Art is woven into the fabric of The San Francisco Shipyard, here for you and your favorite people to discover. Hit the trails and experience the works of Bayview-local artists through a self-guided outdoor Art Walk.

The Art Walk, a walking route that guides you to nine distinct art installations, was conceived 10 years ago by the Hunter’s Point Shipyard Cultural Historic Recognition program. The group commissioned works from local Bayview artists, and the results are a stunning variety of styles and genres of art. The featured artists were selected from 238 entries. The beauty of the Art Walk is that you can experience it any day, any time. Here’s a guide to what you’ll see.

Bronze statue of solo horn player: Sculptor Jerry Barrish, who began his art career working with found and salvaged items from the shore, created this 15-foot tall figure. Barrish has said that he hopes this lone player has a quieting effect on Bayview.

Ohlone canoe: This work of woven steel recreates a life-size interpretation of the Ohlone Tribe’s tule canoe. Jessica Bodner and Hale Konon, who both have significant ties to the local art community, wanted their work to honor innovation and sustainable principles.

Four-part mural: This work celebrates the history of Bayview in four stories, each told through a quilt that was photographed onto four 30 by 30-inch porcelain enamel panels. Textile artist Marion Coleman captured scenes such as women in the Shipyard making cotton grommets for submarine tights and female Shipyard employees playing softball in her work.

Swinging bench: Form meets function in Matthew Geller’s 13-foot circular swinging bench, which was designed to hold up to 12 people. Geller was inspired to create the bench after listening to residents at a Bayview community meeting talk about wanting more informal gathering places.

Tiled seat: Using clay tiles created by local teenagers, the artist team of Colette Crutcher, Michael Azgour and Heidi Hardin covered a 120-foot custom seating element with a design that tells the complex story of water. Their inspiration? The site’s breathtaking view of San Francisco Bay.

Interactive gold frame: “Frame Refrain” (internationally recognized artists Mildred Howard and Walter Hood) installed this larger-than-life version of an antique Rococo frame in an outdoor space. Visitors can see multiple views of the Shipyard through it or even stand in the frame for a photo.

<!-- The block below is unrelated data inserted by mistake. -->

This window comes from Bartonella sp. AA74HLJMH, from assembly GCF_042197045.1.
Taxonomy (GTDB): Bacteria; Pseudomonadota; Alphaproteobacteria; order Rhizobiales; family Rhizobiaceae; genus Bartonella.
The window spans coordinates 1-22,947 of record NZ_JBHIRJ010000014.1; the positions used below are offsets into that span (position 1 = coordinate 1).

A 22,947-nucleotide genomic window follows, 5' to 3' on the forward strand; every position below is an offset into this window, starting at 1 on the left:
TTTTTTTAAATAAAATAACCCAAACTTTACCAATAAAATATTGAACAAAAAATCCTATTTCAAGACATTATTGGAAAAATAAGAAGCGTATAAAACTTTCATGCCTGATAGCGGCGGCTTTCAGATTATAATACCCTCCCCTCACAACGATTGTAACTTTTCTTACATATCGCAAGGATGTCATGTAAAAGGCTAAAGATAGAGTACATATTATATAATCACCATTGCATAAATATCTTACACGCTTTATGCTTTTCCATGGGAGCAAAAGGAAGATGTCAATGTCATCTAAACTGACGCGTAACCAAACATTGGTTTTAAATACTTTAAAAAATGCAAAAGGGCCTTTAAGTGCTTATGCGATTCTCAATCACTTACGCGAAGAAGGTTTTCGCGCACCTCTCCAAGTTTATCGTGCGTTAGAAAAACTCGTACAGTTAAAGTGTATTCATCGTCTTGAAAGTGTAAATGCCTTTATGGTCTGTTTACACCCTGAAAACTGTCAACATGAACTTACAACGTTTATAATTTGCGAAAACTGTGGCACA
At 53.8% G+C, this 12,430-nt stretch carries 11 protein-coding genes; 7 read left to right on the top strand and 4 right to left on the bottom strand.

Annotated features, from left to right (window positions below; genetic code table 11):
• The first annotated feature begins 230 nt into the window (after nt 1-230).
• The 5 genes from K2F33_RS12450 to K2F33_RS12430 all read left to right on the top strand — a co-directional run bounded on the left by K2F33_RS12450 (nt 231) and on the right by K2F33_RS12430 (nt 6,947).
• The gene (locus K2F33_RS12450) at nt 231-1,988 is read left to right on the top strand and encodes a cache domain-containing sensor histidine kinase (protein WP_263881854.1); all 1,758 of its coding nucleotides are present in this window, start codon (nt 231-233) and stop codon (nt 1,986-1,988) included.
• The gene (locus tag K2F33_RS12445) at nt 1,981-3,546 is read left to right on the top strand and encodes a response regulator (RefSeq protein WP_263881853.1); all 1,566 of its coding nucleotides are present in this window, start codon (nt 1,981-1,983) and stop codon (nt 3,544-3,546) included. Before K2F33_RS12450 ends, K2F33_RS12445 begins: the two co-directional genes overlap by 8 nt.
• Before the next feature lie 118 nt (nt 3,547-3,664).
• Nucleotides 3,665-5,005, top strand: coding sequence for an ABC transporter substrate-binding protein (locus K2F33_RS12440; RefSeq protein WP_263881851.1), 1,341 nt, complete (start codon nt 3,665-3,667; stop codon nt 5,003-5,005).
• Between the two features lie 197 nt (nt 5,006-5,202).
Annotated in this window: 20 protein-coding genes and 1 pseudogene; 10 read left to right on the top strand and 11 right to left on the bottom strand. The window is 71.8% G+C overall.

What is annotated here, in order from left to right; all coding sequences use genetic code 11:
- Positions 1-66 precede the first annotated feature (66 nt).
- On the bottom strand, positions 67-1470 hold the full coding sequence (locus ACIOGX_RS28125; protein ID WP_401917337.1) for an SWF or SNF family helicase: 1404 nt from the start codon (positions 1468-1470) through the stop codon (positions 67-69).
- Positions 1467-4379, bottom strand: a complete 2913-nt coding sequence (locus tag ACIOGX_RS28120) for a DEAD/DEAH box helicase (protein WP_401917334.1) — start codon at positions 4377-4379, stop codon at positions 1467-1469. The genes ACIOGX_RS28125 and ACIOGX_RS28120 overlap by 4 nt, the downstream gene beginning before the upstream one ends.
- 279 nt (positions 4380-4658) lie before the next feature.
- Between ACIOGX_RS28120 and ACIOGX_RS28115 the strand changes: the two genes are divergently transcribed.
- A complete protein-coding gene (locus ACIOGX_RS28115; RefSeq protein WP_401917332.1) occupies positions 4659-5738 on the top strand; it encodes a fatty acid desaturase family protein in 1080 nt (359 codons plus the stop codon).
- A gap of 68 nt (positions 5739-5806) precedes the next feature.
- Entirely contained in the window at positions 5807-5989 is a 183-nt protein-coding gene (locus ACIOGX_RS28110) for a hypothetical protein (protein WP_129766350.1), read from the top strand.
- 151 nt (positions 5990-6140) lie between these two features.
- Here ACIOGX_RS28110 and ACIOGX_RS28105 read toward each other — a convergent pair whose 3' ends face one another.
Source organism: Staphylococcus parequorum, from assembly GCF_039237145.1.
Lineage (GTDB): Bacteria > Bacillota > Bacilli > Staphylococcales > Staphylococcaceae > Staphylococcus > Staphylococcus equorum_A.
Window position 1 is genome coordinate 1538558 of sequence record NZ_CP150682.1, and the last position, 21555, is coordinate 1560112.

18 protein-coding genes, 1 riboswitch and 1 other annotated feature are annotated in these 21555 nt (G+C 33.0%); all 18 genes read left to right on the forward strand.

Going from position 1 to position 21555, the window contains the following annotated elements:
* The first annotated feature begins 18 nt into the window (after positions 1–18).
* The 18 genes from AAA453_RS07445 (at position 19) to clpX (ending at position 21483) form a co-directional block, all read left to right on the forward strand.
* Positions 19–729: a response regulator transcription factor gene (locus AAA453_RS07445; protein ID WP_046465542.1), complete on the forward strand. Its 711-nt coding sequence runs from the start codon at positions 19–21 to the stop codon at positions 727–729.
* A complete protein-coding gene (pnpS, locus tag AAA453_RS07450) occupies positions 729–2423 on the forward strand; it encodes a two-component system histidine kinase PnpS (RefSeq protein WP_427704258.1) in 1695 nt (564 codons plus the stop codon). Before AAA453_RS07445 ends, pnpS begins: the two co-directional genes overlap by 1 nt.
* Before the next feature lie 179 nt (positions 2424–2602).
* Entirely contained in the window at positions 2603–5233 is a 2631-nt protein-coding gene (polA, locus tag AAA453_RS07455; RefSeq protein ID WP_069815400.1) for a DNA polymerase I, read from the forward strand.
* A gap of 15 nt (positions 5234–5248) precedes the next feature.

Climbing structure: Children of all ages can enjoy Matthew Passmore and the Rebar Group’s climbing structure that was inspired by the Hunter’s Point Shipyard historic bridge crane and is a nod to past military presence in the community. Passmore, who has created multiple high-profile public art installations, is known for reusing materials found in the waste stream.

Small-ship flotilla: Made from new and recycled steel, this diminutive fleet is set in sculptural railing enveloping a pedestrian walkway. Artist Eric Powell created it to prompt visitors to remember the Shipyard’s history and to think about reusing, repurposing and recycling materials.

Butterfly Girl sculpture: To create art that celebrated the everyday activities of The SF Shipyard’s families and children, artist Jason Webster crafted this 12-foot metal figure of a girl jumping rope surrounded by butterflies. Webster, who specializes in metal work, maintained a studio at the Shipyard Artist Community for many years.

The SF Shipyard’s Art Walk is both enjoyable and a means to get to know the community, its culture, and its history. Grab your walking shoes and enjoy an afternoon taking in some of the shipyard’s most significant works of art!